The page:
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[His epitaph.]
This tomb holds Diophantus. Ah, what a marvel! And the tomb tells scientifically the measure of his life. God vouchsafed that he should be a boy for the sixth part of his life; when a twelfth was added, his cheeks acquired a beard; He kindled for him the light of marriage after a seventh, and in the fifth year after his marriage He granted him a son. Alas! late-begotten and miserable child, when he had reached the measure of half his father's life, the chill grave took him. After consoling his grief by this science of numbers for four years, he reached the end of his life.

In Ivor Thomas, Greek Mathematics, in J. R. Newman (ed.), The World of Mathematics, New York: Simon and Schuster, 1956.

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# Investigating Euler's Polyhedral Formula Using Original Sources

There are many, many more results in this paper of Euler than can be addressed in this article. We will briefly mention a few additional results.

Proposition 5 (paragraph 37) states:

It is not possible that E + 6 > 3F or E + 6 > 3V.

Proposition 6 (paragraph 42) states:

It is not possible that F + 4 > 2V or V + 4 > 2F.

Euler then combines many of his propositions in an exciting way. From Proposition 2, Corollary 2, we know that 2E ≥ 3F, or equivalently, (3/2)F ≤ E. From Proposition 5, we know that it is not possible that E + 6 > 3F, or equivalently, E ≤ 3F - 6. Therefore, if we know the number of faces, F, of a polyhedron, we now know upper and lower bounds on the number of edges, E:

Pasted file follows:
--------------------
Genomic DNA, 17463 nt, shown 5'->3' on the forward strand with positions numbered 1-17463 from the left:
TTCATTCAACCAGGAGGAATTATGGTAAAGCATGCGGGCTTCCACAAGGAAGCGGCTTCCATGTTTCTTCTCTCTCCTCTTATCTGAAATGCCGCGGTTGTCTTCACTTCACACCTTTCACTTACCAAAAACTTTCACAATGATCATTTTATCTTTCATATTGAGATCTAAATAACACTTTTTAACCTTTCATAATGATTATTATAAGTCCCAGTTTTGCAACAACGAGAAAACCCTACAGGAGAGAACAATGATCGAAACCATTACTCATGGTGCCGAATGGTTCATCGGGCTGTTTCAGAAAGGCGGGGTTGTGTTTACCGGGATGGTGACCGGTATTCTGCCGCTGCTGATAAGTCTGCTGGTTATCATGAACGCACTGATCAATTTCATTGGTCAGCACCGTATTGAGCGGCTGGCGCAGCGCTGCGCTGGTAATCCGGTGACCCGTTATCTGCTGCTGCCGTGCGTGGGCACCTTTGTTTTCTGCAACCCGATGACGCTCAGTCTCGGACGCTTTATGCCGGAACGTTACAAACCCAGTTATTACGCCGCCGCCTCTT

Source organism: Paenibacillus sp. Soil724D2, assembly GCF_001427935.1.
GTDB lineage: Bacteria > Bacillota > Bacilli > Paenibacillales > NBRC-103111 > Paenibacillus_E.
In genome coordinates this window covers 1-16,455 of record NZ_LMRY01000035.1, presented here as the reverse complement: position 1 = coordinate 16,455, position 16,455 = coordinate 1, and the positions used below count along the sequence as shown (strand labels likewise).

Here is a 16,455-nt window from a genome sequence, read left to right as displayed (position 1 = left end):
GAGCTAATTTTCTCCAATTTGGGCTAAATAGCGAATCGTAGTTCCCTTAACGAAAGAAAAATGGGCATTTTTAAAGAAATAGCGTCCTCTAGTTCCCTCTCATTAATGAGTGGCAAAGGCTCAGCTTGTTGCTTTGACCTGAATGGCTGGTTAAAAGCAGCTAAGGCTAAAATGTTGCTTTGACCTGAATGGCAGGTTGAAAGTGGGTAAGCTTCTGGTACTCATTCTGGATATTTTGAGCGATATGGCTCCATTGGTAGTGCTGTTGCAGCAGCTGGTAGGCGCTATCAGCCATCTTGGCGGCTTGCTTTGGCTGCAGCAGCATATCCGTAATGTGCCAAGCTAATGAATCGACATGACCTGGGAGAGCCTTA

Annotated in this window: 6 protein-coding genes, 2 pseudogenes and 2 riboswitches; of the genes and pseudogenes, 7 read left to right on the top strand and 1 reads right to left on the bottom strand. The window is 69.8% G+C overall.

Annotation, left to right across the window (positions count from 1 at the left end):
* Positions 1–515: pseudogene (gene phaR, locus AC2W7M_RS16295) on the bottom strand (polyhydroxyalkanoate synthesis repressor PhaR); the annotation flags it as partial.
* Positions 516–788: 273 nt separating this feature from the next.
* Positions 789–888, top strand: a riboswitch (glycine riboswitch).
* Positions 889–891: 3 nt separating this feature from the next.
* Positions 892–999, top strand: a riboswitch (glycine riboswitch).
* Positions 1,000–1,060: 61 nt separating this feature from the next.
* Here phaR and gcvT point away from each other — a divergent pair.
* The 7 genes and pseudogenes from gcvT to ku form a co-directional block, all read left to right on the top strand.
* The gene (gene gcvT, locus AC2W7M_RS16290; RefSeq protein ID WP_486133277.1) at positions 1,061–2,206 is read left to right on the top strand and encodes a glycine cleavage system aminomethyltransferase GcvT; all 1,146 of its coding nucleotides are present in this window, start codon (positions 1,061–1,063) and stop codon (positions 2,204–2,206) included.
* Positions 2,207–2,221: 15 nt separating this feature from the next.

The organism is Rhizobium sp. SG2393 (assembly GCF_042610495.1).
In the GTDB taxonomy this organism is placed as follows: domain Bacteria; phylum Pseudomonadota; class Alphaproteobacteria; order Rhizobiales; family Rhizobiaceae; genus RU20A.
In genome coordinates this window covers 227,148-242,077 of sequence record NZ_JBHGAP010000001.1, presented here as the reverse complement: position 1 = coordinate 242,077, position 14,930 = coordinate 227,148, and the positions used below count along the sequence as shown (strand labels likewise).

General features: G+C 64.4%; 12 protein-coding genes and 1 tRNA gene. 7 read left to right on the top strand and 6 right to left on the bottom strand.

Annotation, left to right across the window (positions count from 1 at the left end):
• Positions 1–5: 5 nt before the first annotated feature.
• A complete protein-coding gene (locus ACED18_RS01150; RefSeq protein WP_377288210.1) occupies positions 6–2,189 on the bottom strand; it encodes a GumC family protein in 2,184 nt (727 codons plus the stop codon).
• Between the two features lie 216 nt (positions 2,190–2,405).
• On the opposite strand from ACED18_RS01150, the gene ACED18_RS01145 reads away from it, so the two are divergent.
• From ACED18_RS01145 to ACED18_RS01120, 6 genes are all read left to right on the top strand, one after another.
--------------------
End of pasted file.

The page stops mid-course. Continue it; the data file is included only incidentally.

(3/2)F ≤ E ≤ 3F - 6.

From Proposition 6, we know that F + 4 2V and V + 4 2F, or equivalently, that (1/2)F + 2 ≤ V and V ≤ 2F - 4. Therefore, if we know the number of faces, F, of a polyhedron, we now know upper and lower bounds on the number of vertices, V:

(1/2)F + 2 ≤ V ≤ 2F - 4.

In Proposition 6, Corollary 5 (paragraph 47), Euler uses all of these formulas together and classifies all of the different possible solids by number of faces, vertices, and edges. He produces the following table:

Figure 12: Bounds on Vertices and Edges for Given Number of Faces

In the first column are different possible values for the number of faces of a polyhedron ranging from F = 4 to F = 25. For each value of F there is a range of possible values for V and E, and these ranges are the contents of the second and third columns of the table, respectively.

This table can be used in a classroom lesson in a variety of ways. Students can be given the equations above to re-create the table for themselves or simply to extend the table (perhaps for solids with up to 30 faces), or alternatively students could be given the table and asked to locate the equations in Euler's paper that are give rise to these values. Students could be asked to build a similar table: one that gives ranges for the values of F and V given values of E; this is Euler's Corollary 7 to this proposition (paragraph 49); Euler tackles the cases from E = 6 to E = 60.

Propositions 7, 8, and 9 are mentioned in Dr. Sandifer's column in How Euler Did It, and so we will not discuss them here.

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Stemkoski, Lee, "Investigating Euler's Polyhedral Formula Using Original Sources," Loci (April 2009), DOI: 10.4169/loci003297